A Bug’s Life

When I visited Geoff and Alex to see the conservation and inventory work in action, I was immediately greeted with a vivid description of the bugs and larvae one encounters doing such work and an offer to see an illustrated poster – not for the faint of heart!

Clothes webbing house moths seem to appreciate the house as much as we do. Unfortunately, they are not the ideal housemates as they destroy wool and other protein based materials (for example, horsehair upholstery, feathers and silk). To the right, you can see evidence of moth activity on one of the kilim cushions. The kilims will need to be deep-cleaned because of this issue and the sheep-skin rugs, particularly affected, will be frozen. Here Alex is sewing fabric inventory labels onto the kilims, being careful not to cause them any further damage.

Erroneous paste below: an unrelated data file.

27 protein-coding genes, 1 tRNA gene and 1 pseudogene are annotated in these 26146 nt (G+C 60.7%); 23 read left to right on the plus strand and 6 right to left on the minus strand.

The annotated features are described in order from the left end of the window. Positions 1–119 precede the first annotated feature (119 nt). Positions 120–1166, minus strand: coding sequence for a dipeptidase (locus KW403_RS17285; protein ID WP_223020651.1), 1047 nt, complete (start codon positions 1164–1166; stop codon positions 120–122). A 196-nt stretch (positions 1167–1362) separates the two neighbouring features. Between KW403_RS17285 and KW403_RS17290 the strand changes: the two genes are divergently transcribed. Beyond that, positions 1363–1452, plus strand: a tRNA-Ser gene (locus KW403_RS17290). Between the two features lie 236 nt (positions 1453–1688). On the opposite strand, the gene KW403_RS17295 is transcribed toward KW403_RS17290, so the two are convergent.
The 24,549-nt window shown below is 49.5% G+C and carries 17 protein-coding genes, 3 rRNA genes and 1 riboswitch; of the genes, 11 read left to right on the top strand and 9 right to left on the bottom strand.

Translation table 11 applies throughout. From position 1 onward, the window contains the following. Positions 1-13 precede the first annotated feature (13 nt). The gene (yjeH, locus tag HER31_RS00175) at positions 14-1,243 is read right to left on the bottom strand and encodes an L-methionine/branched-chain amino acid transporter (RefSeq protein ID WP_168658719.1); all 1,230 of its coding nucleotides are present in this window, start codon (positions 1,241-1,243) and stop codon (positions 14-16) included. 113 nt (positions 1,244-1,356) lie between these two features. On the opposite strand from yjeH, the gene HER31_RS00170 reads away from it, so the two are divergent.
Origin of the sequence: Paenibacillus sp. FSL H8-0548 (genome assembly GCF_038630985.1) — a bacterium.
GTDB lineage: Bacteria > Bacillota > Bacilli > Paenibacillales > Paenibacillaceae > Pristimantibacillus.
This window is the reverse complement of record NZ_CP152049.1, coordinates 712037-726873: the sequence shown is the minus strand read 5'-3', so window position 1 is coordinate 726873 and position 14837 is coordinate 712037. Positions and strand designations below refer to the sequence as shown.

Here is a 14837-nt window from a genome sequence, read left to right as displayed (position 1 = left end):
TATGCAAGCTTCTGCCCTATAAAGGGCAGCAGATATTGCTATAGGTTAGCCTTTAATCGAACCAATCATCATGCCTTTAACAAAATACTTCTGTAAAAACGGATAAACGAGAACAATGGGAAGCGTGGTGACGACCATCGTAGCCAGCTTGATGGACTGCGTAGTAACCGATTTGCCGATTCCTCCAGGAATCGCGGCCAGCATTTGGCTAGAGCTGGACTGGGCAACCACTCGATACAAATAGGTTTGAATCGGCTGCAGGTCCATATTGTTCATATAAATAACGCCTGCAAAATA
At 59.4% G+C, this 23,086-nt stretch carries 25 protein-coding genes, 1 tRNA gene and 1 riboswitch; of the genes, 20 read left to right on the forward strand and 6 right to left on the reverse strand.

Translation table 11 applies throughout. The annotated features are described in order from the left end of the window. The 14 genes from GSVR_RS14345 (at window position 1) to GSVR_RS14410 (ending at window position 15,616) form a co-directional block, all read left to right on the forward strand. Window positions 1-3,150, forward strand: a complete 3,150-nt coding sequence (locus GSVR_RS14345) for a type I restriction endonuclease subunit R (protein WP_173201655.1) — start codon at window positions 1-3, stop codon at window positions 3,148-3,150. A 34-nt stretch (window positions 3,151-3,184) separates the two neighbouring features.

The team is taking measures to stop the moths in their tracks in order to protect the vulnerable textiles. To the right is a blunder trap – a little folded card trap with a sticky adhesive inside. After identifying the insect species causing the problem, the conservators can add a pheromone vial to the blunder trap. This emits the attractant to all of the adult males in the vicinity, the moths get trapped onto the sticky adhesive and a generation is wiped out as they are unable to reproduce. Take that, bugs!

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